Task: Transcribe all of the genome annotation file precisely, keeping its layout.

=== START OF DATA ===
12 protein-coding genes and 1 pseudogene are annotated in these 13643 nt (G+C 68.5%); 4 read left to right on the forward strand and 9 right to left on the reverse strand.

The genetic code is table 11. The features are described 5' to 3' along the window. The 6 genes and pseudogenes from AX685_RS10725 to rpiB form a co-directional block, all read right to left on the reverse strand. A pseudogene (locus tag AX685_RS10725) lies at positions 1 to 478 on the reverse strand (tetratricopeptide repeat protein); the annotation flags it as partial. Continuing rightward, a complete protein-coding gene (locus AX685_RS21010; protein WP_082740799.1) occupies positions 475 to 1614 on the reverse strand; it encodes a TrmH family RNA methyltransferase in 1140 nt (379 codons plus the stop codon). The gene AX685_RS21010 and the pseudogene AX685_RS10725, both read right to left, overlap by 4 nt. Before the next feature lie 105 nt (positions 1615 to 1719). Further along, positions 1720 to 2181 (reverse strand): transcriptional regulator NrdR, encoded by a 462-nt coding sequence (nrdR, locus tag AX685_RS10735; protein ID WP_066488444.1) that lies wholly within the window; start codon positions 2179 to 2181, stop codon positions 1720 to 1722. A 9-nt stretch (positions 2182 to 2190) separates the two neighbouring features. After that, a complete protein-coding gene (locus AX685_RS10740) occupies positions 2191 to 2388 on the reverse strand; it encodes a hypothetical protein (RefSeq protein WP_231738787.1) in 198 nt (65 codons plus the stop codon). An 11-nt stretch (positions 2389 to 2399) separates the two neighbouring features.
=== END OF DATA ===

12 protein-coding genes and 1 pseudogene are annotated in these 13643 nt (G+C 68.5%); 4 read left to right on the forward strand and 9 right to left on the reverse strand.

The genetic code is table 11. The features are described 5' to 3' along the window. The 6 genes and pseudogenes from AX685_RS10725 to rpiB form a co-directional block, all read right to left on the reverse strand. A pseudogene (locus tag AX685_RS10725) lies at positions 1 to 478 on the reverse strand (tetratricopeptide repeat protein); the annotation flags it as partial. Continuing rightward, a complete protein-coding gene (locus AX685_RS21010; protein WP_082740799.1) occupies positions 475 to 1614 on the reverse strand; it encodes a TrmH family RNA methyltransferase in 1140 nt (379 codons plus the stop codon). The gene AX685_RS21010 and the pseudogene AX685_RS10725, both read right to left, overlap by 4 nt. Before the next feature lie 105 nt (positions 1615 to 1719). Further along, positions 1720 to 2181 (reverse strand): transcriptional regulator NrdR, encoded by a 462-nt coding sequence (nrdR, locus tag AX685_RS10735; protein ID WP_066488444.1) that lies wholly within the window; start codon positions 2179 to 2181, stop codon positions 1720 to 1722. A 9-nt stretch (positions 2182 to 2190) separates the two neighbouring features. After that, a complete protein-coding gene (locus AX685_RS10740) occupies positions 2191 to 2388 on the reverse strand; it encodes a hypothetical protein (RefSeq protein WP_231738787.1) in 198 nt (65 codons plus the stop codon). An 11-nt stretch (positions 2389 to 2399) separates the two neighbouring features.